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Different lineups but same old story for England as they watched Ashes humiliated with drunken T20 vs West Indies

NO, this is not Ashes – this is the format in which England is ranked number 1 in the world.

But England showed that their batting disaster could extend to any kind of game in any country.

Liam Dawson shows England pain as Brandon King guides West Indies to a 52-game winless opening of T20 series

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Liam Dawson shows England pain as Brandon King guides West Indies to a 52-game winless opening of T20 seriesCredit: AFP
Kieron Pollard praises Liam Dawson's sacking in yet another miserable British batting show

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Kieron Pollard praises Liam Dawson’s sacking in yet another miserable British batting showCredit: AFP

Eoin MorganTheir team were knocked out by the West Indies with nine goals in the first of five Twenty20 games in Barbados.

The games signaled the beginning of England’s team building in the other direction T20 World Cup later this year.

This is the T20 team’s first appearance since being beaten by New Zealand in the semi-finals of the previous World Cup in the UAE in November.

But this is a performance they will want to forget.

England lost four points in their opening match with a six-point lead and were beaten to 103 in the 20th inning.

The Windies may not have had T20 legends like Chris Gayle and Andre Russell but they took the lead with 17 spare balls.

What a contrast to the 50-goal defeat to Ireland earlier this month.

It’s only been a week since England took part in 124 games – including 10 players winning 56 runs – in the final ash test in Hobart.

Wicketkeeper Sam Billings made the 10,000-mile journey between sites and had the dubious honor of performing in both crashes.

Sure, T20 regulars like Jonny Bairstow, Dawid Malan, Chris Woakes and Mark Wood took a break from the Ashes and Jos Buttler broke his finger.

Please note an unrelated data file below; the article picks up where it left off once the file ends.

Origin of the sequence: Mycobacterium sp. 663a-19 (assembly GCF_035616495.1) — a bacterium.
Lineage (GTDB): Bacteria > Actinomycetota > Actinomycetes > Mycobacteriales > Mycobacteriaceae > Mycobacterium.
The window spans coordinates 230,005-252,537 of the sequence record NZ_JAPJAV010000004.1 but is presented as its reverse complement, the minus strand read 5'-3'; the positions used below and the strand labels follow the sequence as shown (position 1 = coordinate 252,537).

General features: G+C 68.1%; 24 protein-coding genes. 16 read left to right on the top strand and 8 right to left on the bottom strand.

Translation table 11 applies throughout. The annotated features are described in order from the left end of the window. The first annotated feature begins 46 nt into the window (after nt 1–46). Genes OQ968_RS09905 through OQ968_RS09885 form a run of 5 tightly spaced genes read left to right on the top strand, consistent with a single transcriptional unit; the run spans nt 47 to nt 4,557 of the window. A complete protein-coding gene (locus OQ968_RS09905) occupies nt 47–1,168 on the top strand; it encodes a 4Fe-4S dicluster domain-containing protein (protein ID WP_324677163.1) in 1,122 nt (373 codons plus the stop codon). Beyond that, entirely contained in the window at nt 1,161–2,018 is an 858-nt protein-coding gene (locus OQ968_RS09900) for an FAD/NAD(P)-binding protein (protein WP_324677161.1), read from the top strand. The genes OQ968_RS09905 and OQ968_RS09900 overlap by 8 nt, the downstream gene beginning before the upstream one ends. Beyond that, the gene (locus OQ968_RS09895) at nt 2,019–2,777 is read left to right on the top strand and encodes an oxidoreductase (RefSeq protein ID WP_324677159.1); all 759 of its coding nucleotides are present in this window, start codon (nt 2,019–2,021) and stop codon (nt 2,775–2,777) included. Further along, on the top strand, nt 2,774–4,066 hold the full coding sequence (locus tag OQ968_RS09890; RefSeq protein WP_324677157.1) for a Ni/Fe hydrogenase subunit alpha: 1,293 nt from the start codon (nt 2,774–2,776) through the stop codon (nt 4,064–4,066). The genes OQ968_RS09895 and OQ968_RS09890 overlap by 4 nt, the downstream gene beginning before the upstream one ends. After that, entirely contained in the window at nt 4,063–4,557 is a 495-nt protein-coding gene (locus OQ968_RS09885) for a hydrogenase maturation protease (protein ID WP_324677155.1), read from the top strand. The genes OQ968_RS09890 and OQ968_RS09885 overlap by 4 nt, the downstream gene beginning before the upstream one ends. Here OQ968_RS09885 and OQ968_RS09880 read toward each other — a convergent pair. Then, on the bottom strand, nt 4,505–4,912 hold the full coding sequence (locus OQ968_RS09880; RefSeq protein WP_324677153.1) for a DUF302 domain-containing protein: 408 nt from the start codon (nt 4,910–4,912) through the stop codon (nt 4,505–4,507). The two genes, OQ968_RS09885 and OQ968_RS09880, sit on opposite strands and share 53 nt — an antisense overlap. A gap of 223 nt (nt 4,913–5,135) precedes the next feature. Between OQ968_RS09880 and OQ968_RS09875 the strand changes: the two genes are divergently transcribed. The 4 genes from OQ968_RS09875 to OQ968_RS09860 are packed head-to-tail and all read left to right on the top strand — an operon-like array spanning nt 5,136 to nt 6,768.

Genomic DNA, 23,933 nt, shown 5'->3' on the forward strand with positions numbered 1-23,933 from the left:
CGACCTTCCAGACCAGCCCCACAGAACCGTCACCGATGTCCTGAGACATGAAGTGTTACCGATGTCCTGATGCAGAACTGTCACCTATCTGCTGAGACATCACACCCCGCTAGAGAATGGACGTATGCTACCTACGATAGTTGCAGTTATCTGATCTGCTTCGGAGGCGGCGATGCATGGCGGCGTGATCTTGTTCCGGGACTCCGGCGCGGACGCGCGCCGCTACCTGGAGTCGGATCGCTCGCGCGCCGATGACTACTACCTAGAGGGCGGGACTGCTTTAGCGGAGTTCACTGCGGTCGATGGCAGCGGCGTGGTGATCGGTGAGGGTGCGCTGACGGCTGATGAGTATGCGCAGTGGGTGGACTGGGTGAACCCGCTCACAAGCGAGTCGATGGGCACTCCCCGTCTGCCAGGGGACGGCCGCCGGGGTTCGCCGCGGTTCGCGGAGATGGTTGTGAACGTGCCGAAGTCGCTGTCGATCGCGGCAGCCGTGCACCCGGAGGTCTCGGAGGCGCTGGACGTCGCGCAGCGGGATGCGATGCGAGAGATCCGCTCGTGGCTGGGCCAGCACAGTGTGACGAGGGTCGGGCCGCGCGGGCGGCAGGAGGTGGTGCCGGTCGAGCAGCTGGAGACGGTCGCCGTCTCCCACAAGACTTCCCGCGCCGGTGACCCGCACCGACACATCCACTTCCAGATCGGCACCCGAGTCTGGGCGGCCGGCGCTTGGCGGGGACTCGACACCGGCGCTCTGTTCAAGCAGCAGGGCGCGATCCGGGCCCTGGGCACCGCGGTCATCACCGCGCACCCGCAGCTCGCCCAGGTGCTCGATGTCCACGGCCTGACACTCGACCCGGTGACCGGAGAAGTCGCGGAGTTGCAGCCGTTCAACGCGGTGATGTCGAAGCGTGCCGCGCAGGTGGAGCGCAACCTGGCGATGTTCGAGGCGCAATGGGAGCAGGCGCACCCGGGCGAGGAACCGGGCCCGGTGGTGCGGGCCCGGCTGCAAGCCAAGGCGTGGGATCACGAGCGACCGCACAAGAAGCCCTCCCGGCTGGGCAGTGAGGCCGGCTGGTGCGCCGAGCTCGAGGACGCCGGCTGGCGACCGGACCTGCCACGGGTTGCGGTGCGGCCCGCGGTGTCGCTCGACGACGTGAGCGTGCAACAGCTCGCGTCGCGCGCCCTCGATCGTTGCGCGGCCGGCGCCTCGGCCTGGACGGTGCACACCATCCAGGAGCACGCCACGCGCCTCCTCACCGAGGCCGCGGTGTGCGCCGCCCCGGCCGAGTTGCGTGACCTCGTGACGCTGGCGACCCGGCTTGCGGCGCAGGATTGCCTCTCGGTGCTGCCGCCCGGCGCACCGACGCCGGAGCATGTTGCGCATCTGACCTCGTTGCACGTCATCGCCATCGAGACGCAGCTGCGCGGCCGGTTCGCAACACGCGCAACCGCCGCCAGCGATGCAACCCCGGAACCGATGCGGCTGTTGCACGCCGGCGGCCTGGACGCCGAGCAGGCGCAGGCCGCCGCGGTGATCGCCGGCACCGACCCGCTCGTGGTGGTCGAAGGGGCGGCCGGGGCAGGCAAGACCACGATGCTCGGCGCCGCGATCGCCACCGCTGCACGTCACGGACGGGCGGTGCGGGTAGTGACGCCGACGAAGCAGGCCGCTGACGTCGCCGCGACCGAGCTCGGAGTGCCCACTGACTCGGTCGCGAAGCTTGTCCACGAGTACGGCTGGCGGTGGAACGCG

The pitch has uneven turns and bounces, but the England team has enough experience and quality for them to decline is inexplicable. There has been a string of mild layoffs.

Ironically, it comes after all the soul searching and promises to re-establish red cricket after a 0-4 defeat to Australia. Don’t expect a white ball reset anytime soon!

Jason Roy, who claimed 36 hundred balls in a warm-up, hit a six in the opening game but then missed a further impressive pitch from left winger Sheldon Cottrell.

Cottrell, who was once a soldier, created his signature celebration of marching a few steps and then saluting.

The almighty Jason Holder let Tom Banton miss and then Moeen Ali lazily drove his first ball back to back. Holder goes back to claim the last two points and finishes with remarkable numbers of 3.4-1-7-4.

Roy described Britain’s total as “embarrassing.”

Chris Jordan is England's top scorer in the disastrous 103 final with 28 goals

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Chris Jordan is England’s top scorer in the disastrous 103 final with 28 goalsCredit: Getty

James Vince got past 14 but then launched a long jump to cover.

Billings ran down the field, slipped and tripped. Liam Dawson called for a ridiculous short cover and single, which was sent back by Morgan and sold out.

Morgan’s recent bad form continued as he practiced catching the ball for extra cover. He’s managed just 17 times from 29 balls and at 35, England will want to see Morgan recap some tackles in the coming months.

Chris Jordan hit three six and helped England hit triple figures but he struggled to get the results lasting. Saqib Mahmood was caught in the deep middle range and Adil Rashid had his feet tied after attempting a downhill.

He won just one wicket when the Windies flew to their goal and that happened when Rashid lured Shai Hope off the field and Billings completed the header.

Opening Brandon King ended with 52 points not out – easily the highest score of the match.

The second game of the series takes place on Sunday night.

https://www.thesun.co.uk/sport/cricket/17411654/england-t20-west-indies-cricket/ Different lineups but same old story for England as they watched Ashes humiliated with drunken T20 vs West Indies

Caroline Bleakley

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